The Rock & Roll Hall of Fame
Museums about music are strange. Generally when I think about museums, what comes immediately to mind is things - an object, the stuff associated with the object, discussion of the object, a context of the object, but mainly the object. And that object is generally some kind of physical being or something that can be represented and crystallized into a physical being. Or, with art museums, a place to put things in view where you can look at them at your leisure. However, the center point of all these different views of the museum is the thing itself. Which is what makes a museum devoted to music fundamentally flawed. Music is inherently ephemeral. Even with recordings, which store the music in a reproducible, physical form, the music still exists in time. You can’t just look at a CD and say, “oh yeah, I like that song;” you can look at a CD, see the title of a song, and say “oh yeah, I like that song” but the title is only a reference to the song, not the song itself. This wouldn’t be a problem if music museums did nothing but play music and provided a place for people to go to listen to that music, in its entirety, at their own leisurely pace. Then it would be an equivalent of an art museum. Or, more likely, an iTunes playlist.
However, museums of music are generally about everything but the music. Instead they are all about the culture surrounding the music, collecting the ephemera that goes along with the process of music making. In the case of a museum for a composer, they’ll have his desk or her piano or manuscripts of the original sheet music (whether or not sheet music counts as the
music is a discussion for another day). For a rock museum (like the Rock & Roll Hall of Fame in Cleveland and the Experience Music Project in Seattle, both of which I’ve visited in the past 6 months), they collect guitars, amps, drumheads, clothes, lyric books, photos, albums, and all the things that rock stars (since they both focus almost exclusively on artists who have sold at least a million records) come in contact with in their lives. But instead of giving complete fully contexualized musical examples, these places play on the loudspeakers 5-10 second clips, generally from the chorus, of songs that people know simply by existing within American culture. And not only are there only clips, but these clips are constantly fighting with clips from other sections of the museum for control over the aural space of the room. Now, I would have no complaint about this if they were, say, playing all the b-sides of the Stones hit singles, or cuts from deep within The Wall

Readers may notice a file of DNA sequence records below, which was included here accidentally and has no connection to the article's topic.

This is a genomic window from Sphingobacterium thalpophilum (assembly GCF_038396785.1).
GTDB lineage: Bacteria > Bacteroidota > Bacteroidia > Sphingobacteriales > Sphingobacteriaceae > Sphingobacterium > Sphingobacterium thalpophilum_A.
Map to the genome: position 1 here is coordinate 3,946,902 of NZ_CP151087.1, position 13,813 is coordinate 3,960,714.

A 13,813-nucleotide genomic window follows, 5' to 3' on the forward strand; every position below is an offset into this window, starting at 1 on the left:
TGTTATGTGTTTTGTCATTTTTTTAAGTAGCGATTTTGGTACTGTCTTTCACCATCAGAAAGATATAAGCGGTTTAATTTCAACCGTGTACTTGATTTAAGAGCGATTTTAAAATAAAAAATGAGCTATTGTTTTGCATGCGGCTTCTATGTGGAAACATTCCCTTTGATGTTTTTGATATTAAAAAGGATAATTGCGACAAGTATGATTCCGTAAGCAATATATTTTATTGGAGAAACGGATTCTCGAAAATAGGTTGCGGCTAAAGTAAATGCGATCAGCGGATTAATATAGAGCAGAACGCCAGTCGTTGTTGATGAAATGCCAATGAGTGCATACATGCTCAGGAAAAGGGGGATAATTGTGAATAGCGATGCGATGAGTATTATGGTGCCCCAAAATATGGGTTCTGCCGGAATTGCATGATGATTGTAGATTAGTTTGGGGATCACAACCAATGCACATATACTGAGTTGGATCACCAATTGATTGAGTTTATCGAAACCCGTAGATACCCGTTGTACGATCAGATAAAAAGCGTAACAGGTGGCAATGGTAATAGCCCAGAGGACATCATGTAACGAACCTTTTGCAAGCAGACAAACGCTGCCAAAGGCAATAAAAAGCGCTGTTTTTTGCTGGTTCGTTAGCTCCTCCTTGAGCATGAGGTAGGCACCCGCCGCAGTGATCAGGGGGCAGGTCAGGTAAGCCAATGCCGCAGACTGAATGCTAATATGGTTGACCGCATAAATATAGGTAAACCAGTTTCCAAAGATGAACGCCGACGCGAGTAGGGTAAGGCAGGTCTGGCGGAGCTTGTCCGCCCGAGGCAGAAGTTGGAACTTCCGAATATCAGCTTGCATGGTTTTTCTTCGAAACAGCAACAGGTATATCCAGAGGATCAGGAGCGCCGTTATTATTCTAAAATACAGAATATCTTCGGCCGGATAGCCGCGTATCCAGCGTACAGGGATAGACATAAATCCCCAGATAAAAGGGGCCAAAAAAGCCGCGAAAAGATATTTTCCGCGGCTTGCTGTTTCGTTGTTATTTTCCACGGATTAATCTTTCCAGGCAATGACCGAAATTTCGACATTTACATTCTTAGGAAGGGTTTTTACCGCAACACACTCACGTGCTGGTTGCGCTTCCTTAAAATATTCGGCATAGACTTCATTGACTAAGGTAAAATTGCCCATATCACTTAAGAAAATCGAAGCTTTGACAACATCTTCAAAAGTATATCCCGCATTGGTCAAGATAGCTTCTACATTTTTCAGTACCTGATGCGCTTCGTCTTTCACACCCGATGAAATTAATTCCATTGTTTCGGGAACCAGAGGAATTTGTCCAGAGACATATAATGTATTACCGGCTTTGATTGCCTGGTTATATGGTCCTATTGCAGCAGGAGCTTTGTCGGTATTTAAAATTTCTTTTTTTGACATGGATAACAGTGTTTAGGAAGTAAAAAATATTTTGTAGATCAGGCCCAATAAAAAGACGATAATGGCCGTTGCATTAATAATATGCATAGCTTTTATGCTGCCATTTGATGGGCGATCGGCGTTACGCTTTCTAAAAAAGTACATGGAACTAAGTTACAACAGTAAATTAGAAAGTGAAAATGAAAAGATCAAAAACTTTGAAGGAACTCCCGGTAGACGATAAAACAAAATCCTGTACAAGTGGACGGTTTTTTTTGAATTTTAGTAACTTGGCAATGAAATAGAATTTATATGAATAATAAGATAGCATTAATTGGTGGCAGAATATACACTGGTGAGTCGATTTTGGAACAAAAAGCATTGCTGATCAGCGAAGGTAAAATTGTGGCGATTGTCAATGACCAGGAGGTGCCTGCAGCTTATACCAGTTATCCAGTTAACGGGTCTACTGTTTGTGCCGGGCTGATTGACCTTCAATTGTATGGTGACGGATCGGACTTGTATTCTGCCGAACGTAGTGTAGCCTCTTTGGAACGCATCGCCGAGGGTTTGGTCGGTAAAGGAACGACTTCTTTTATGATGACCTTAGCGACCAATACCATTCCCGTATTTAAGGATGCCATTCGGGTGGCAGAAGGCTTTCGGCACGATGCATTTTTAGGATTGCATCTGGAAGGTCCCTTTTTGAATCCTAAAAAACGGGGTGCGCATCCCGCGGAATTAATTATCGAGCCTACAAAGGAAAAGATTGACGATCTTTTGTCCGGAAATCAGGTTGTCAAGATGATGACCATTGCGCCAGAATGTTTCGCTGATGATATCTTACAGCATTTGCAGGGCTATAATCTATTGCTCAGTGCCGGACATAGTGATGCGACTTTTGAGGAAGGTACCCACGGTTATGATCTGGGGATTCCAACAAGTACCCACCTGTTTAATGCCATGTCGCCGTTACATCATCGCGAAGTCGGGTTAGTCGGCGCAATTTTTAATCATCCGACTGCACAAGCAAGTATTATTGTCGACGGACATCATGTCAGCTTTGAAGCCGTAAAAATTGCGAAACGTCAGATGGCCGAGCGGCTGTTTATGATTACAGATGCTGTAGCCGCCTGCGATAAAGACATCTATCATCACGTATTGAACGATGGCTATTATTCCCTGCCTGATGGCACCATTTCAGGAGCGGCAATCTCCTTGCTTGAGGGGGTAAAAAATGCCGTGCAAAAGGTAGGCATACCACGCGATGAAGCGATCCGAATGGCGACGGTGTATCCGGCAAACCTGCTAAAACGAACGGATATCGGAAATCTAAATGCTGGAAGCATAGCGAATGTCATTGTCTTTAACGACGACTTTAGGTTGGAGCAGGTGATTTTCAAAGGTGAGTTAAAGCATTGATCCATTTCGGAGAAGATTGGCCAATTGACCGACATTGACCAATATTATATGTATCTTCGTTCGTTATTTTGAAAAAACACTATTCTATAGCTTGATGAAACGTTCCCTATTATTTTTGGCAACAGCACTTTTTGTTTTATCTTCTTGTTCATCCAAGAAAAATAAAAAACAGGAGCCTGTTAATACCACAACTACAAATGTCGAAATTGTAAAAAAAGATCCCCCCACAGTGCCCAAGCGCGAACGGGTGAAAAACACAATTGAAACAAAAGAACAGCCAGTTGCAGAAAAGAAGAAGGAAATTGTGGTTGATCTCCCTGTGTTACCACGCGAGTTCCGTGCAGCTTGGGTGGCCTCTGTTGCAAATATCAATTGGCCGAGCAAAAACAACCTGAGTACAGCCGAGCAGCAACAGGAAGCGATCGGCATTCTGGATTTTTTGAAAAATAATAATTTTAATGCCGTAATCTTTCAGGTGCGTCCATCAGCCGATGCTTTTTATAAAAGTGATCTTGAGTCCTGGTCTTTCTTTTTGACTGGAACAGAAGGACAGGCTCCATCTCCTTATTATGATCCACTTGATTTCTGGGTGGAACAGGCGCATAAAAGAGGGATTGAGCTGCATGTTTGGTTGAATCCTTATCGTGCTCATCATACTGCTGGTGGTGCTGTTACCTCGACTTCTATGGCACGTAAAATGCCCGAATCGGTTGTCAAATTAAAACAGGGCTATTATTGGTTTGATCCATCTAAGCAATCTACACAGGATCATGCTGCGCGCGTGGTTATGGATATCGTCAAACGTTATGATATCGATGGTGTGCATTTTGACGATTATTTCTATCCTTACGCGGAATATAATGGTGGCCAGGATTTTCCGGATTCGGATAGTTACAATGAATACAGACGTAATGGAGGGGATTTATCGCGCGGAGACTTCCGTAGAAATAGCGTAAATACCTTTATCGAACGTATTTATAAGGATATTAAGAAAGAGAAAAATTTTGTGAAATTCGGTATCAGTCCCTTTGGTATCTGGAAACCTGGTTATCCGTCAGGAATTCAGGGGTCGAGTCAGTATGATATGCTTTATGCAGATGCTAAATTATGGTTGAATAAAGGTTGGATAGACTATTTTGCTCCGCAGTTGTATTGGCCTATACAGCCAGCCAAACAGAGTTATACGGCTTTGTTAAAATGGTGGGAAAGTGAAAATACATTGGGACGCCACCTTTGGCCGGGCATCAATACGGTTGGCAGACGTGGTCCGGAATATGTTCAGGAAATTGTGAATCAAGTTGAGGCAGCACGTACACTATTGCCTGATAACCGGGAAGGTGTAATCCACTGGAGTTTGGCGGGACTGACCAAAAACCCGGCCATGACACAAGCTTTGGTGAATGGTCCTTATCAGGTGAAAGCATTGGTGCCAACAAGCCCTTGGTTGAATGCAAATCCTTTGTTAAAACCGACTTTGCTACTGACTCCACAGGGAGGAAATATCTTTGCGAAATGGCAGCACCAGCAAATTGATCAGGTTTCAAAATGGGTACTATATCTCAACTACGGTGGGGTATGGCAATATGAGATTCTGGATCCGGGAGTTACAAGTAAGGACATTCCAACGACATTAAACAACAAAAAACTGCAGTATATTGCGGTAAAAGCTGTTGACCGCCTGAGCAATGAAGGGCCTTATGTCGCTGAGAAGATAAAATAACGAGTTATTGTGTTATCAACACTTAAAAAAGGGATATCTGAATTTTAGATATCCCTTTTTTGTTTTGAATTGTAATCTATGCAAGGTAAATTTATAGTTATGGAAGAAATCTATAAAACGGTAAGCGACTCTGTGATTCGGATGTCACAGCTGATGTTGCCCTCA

or perhaps something deeper still. But, alas, all we get are the choruses of all the classic rock mainstays played in medley format while looking at record covers, drumsticks, and revealing outfits on mannequins (though I will say that I want most of the Al Green outfits they had at the Hall of Fame).
Another point of contention for me is the nearly strict focus on the mega-hits without even a mention of the lesser knowns. At art museums you’ll see an ultra-famous painting put next to something that you’ve never heard of; not so at rock museums. The only strange juxtaposition to be found at the R&R Hall of Fame is in the section where they talk about regional scenes and the put LA folk/rock immediately next to New York and London punk. And the only other mentions of the underground at both museums are in the local sections; the Hall of Fame has 2 little display cases on Pere Ubu, Devo, and co (I will admit to wanting to break into the case and steal the 30 Seconds Over Tokyo
7” as well as most of the Devo memorabilia, though). The EMP is a little more thorough, documenting most of the Seattle scene starting from the early 80s on including video interviews and full song samples of bands like Sleater-Kinney.
I went into both museums with a certain amount of trepidation, and neither failed to disappoint me. The EMP at least had better interactive features, a cool building, and a sci-fi hall of fame which I unfortunately didn’t have time to go to, so I left at least partially entertained. The Hall of Fame, however, felt like a walk-in VH1 special, long on hollow facts and short on substance.